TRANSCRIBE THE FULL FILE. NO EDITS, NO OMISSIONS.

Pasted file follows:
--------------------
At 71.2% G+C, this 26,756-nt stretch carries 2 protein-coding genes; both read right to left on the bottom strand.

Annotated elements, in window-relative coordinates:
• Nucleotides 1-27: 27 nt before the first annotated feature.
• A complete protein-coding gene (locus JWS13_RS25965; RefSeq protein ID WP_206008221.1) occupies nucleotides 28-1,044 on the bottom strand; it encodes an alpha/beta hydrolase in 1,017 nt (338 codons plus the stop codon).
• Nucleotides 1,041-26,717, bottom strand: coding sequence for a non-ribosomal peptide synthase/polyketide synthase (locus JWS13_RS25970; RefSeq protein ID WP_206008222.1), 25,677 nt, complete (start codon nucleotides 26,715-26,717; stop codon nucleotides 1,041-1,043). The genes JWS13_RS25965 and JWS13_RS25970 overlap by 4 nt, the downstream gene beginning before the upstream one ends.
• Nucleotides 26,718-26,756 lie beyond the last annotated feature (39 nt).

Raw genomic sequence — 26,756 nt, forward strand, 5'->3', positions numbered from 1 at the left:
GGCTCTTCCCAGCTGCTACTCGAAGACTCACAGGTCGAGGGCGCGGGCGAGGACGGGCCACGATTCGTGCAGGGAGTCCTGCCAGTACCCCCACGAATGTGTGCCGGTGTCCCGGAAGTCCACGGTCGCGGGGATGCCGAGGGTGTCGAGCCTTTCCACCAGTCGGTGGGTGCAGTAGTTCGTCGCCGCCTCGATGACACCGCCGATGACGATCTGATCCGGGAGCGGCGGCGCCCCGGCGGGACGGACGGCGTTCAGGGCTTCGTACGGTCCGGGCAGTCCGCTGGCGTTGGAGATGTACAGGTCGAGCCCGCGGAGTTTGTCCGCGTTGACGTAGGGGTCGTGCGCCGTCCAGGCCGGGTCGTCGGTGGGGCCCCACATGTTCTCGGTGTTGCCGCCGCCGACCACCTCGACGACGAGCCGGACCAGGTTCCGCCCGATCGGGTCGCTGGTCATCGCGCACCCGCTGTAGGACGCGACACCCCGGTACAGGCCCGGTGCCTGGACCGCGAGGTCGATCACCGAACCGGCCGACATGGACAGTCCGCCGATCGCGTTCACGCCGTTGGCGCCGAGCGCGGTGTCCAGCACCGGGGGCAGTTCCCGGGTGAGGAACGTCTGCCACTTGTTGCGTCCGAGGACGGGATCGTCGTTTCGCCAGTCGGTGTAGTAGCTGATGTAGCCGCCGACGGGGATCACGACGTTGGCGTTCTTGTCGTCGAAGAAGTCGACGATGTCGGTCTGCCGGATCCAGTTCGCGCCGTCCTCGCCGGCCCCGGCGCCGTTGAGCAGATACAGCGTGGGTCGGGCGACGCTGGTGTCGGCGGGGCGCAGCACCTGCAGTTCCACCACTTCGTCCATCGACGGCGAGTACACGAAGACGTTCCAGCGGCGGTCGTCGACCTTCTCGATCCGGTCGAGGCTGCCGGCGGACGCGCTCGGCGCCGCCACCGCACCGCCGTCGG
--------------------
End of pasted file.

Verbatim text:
At 71.2% G+C, this 26,756-nt stretch carries 2 protein-coding genes; both read right to left on the bottom strand.

Annotated elements, in window-relative coordinates:
• Nucleotides 1-27: 27 nt before the first annotated feature.
• A complete protein-coding gene (locus JWS13_RS25965; RefSeq protein ID WP_206008221.1) occupies nucleotides 28-1,044 on the bottom strand; it encodes an alpha/beta hydrolase in 1,017 nt (338 codons plus the stop codon).
• Nucleotides 1,041-26,717, bottom strand: coding sequence for a non-ribosomal peptide synthase/polyketide synthase (locus JWS13_RS25970; RefSeq protein ID WP_206008222.1), 25,677 nt, complete (start codon nucleotides 26,715-26,717; stop codon nucleotides 1,041-1,043). The genes JWS13_RS25965 and JWS13_RS25970 overlap by 4 nt, the downstream gene beginning before the upstream one ends.
• Nucleotides 26,718-26,756 lie beyond the last annotated feature (39 nt).

Raw genomic sequence — 26,756 nt, forward strand, 5'->3', positions numbered from 1 at the left:
GGCTCTTCCCAGCTGCTACTCGAAGACTCACAGGTCGAGGGCGCGGGCGAGGACGGGCCACGATTCGTGCAGGGAGTCCTGCCAGTACCCCCACGAATGTGTGCCGGTGTCCCGGAAGTCCACGGTCGCGGGGATGCCGAGGGTGTCGAGCCTTTCCACCAGTCGGTGGGTGCAGTAGTTCGTCGCCGCCTCGATGACACCGCCGATGACGATCTGATCCGGGAGCGGCGGCGCCCCGGCGGGACGGACGGCGTTCAGGGCTTCGTACGGTCCGGGCAGTCCGCTGGCGTTGGAGATGTACAGGTCGAGCCCGCGGAGTTTGTCCGCGTTGACGTAGGGGTCGTGCGCCGTCCAGGCCGGGTCGTCGGTGGGGCCCCACATGTTCTCGGTGTTGCCGCCGCCGACCACCTCGACGACGAGCCGGACCAGGTTCCGCCCGATCGGGTCGCTGGTCATCGCGCACCCGCTGTAGGACGCGACACCCCGGTACAGGCCCGGTGCCTGGACCGCGAGGTCGATCACCGAACCGGCCGACATGGACAGTCCGCCGATCGCGTTCACGCCGTTGGCGCCGAGCGCGGTGTCCAGCACCGGGGGCAGTTCCCGGGTGAGGAACGTCTGCCACTTGTTGCGTCCGAGGACGGGATCGTCGTTTCGCCAGTCGGTGTAGTAGCTGATGTAGCCGCCGACGGGGATCACGACGTTGGCGTTCTTGTCGTCGAAGAAGTCGACGATGTCGGTCTGCCGGATCCAGTTCGCGCCGTCCTCGCCGGCCCCGGCGCCGTTGAGCAGATACAGCGTGGGTCGGGCGACGCTGGTGTCGGCGGGGCGCAGCACCTGCAGTTCCACCACTTCGTCCATCGACGGCGAGTACACGAAGACGTTCCAGCGGCGGTCGTCGACCTTCTCGATCCGGTCGAGGCTGCCGGCGGACGCGCTCGGCGCCGCCACCGCACCGCCGTCGG